Evaluation of the effectiveness of the Childhood Development Initiative’s 'Mate-Tricks' pro-social behaviour after-school programme

Hdl Handle:
http://hdl.handle.net/10147/299965
Title:
Evaluation of the effectiveness of the Childhood Development Initiative’s 'Mate-Tricks' pro-social behaviour after-school programme
Authors:
O’Hare, L; Kerr, K; Biggart, A; Connolly, P.
Affiliation:
Centre for Effective Education, School of Education, Queen’s University Belfast
Publisher:
Childhood Development Initiative, Dublin
Issue Date:
2012
URI:
http://hdl.handle.net/10147/299965
Item Type:
Report
Language:
en
Description:
This report presents the findings of an independent evaluation, undertaken by the Centre for Effective Education at Queen’s University Belfast, of the Mate-Tricks pro-social behaviour after-school programme. The evaluation primarily focused on assessing the impact of Mate-Tricks on children’s outcomes. Additionally, data was collected on how the programme was implemented as well as the experiences and perspectives of key stakeholders. The evaluation team is indebted to the children, parents, teachers, service providers, facilitators and schools that participated in the study. Furthermore, the encouragement and support of the Childhood Development Initiative (CDI) was invaluable during the research process. The team would also like to acknowledge The Atlantic Philanthropies and the Department of Children and Youth Affairs whose generous support made the evaluation possible. Mate-Tricks Mate-Tricks is an after-school programme designed to promote pro-social behaviour in Tallaght West (Dublin). Tallaght West has been designated as an area of particular social and economic disadvantage with high levels of unemployment. It is comprised of four communities: Brookfield, Fettercairn, Jobstown and Killinarden. The area has over 23,312 residents (Census 2006). Mate-Tricks is a bespoke intervention that combines elements of two pro-social behaviour programmes: the Strengthening Families Program (SFP) and Coping Power Program (CPP). The programme is a one-year multi-session after-school programme comprising 59 children-only sessions, 6 parent-only sessions and 3 family sessions, with each session lasting 1½ hours. This evaluation reports on the pilot of this programme. Three cohorts of children participated in the pilot between 2008 and 2011. The manual was still being adapted and refined in the first two years of the programme. Mate-Tricks is aimed at improving pro-social behaviour amongst children aged 9-10 years (Irish 4th class). The intended outcomes of this programme are stated as follows in the Mate-Tricks manual: • enhance children’s pro-social development; • reduce children’s anti-social behaviour; • develop children’s confidence and self-esteem; • improve children’s problem-solving skills; • improve child-peer interactions; • develop reasoning and empathy skills; • improve parenting skills; • improve parent/child interactions.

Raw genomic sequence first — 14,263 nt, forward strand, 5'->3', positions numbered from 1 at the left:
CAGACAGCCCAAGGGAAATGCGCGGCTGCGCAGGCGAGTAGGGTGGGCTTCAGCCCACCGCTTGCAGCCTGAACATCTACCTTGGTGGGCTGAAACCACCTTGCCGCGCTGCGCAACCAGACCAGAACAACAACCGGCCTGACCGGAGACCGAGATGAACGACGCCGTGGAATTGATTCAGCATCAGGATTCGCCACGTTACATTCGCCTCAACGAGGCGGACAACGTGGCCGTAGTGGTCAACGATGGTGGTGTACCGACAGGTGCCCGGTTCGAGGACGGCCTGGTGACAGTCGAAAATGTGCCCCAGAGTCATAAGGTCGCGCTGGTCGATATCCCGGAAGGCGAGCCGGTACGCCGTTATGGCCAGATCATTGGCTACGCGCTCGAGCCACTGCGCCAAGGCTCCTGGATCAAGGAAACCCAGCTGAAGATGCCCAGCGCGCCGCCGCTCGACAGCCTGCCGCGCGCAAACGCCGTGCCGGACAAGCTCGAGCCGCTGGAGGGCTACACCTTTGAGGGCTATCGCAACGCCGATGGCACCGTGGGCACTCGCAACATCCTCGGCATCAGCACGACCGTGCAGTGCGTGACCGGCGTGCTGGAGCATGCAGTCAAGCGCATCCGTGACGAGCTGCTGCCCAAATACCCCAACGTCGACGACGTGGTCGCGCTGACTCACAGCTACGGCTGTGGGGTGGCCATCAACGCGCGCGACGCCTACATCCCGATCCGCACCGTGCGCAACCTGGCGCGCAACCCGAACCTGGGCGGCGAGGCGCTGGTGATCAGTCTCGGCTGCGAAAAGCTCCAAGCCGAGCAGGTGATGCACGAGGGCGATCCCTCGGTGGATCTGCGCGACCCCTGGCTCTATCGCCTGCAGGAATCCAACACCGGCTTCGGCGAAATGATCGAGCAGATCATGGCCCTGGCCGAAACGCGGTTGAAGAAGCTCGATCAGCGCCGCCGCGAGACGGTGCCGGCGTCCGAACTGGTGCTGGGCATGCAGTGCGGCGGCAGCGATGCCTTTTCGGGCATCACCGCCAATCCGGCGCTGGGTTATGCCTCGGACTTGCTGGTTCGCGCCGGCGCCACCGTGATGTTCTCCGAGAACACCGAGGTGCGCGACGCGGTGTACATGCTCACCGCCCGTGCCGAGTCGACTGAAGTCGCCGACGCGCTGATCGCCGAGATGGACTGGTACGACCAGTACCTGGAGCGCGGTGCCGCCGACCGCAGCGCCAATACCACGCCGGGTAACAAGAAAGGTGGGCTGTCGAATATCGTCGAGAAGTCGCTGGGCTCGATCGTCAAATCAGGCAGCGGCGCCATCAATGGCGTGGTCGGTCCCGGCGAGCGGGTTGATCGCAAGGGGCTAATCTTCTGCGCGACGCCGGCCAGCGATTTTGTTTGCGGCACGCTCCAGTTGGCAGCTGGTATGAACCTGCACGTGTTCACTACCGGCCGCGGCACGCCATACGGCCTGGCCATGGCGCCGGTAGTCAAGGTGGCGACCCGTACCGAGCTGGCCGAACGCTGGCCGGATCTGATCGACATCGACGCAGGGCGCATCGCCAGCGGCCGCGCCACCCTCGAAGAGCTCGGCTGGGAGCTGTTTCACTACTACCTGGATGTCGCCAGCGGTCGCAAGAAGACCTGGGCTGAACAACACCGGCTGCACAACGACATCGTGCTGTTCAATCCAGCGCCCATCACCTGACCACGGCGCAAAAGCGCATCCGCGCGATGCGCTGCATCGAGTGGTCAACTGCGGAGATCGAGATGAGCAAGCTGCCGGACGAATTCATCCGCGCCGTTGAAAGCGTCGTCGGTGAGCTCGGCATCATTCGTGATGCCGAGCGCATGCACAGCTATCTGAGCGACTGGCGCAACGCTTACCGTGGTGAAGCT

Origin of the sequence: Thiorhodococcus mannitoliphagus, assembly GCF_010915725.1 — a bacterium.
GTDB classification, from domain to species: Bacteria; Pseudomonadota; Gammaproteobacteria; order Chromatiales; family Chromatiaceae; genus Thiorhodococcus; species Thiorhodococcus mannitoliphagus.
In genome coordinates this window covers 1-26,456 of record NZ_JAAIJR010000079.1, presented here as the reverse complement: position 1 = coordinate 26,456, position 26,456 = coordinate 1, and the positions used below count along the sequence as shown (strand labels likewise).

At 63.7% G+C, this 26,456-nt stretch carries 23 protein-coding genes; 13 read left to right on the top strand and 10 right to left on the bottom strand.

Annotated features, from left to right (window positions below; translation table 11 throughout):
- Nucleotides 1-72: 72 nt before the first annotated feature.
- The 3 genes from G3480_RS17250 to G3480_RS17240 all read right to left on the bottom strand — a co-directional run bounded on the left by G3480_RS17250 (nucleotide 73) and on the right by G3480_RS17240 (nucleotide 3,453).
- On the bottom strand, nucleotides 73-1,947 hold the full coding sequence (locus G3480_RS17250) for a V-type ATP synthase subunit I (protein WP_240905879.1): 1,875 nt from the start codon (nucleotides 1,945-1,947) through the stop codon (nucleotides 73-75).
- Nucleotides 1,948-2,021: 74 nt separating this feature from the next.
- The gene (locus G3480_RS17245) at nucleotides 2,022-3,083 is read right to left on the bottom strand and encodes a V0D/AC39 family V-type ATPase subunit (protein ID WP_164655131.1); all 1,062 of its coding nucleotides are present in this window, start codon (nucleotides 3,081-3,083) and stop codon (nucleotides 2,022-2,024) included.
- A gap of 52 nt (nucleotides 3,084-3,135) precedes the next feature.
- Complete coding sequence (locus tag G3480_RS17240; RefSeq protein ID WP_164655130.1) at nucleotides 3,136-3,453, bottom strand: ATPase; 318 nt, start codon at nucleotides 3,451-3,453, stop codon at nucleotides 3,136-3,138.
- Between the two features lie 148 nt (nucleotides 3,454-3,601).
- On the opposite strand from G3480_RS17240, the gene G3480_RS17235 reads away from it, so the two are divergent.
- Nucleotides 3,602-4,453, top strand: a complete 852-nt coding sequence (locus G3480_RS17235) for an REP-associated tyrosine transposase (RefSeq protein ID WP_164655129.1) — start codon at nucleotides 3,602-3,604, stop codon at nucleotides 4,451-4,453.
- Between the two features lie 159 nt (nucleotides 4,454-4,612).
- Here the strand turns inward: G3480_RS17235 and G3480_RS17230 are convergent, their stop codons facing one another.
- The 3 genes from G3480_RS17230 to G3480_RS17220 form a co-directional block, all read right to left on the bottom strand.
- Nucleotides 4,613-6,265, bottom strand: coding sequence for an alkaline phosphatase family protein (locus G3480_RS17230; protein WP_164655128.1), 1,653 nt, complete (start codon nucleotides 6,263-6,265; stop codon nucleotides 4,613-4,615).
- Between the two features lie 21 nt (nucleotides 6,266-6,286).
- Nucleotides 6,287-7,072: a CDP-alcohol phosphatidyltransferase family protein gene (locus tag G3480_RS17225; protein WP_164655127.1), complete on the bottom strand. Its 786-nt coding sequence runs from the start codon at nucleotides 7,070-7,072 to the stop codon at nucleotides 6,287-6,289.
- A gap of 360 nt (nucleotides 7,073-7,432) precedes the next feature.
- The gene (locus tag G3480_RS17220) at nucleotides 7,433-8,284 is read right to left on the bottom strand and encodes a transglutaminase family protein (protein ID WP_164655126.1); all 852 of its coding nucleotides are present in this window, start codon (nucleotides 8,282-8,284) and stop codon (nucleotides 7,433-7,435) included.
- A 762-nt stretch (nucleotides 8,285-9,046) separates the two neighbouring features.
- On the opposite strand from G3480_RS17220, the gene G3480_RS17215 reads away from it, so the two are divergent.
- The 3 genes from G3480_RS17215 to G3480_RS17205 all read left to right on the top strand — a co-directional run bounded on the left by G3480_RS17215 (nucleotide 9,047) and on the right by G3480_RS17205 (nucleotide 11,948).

Keywords:
CHILD; EDUCATION; SOCIAL POLICY
ISSN:
9780957023222

Full metadata record

DC FieldValue Language
dc.contributor.authorO’Hare, Len_GB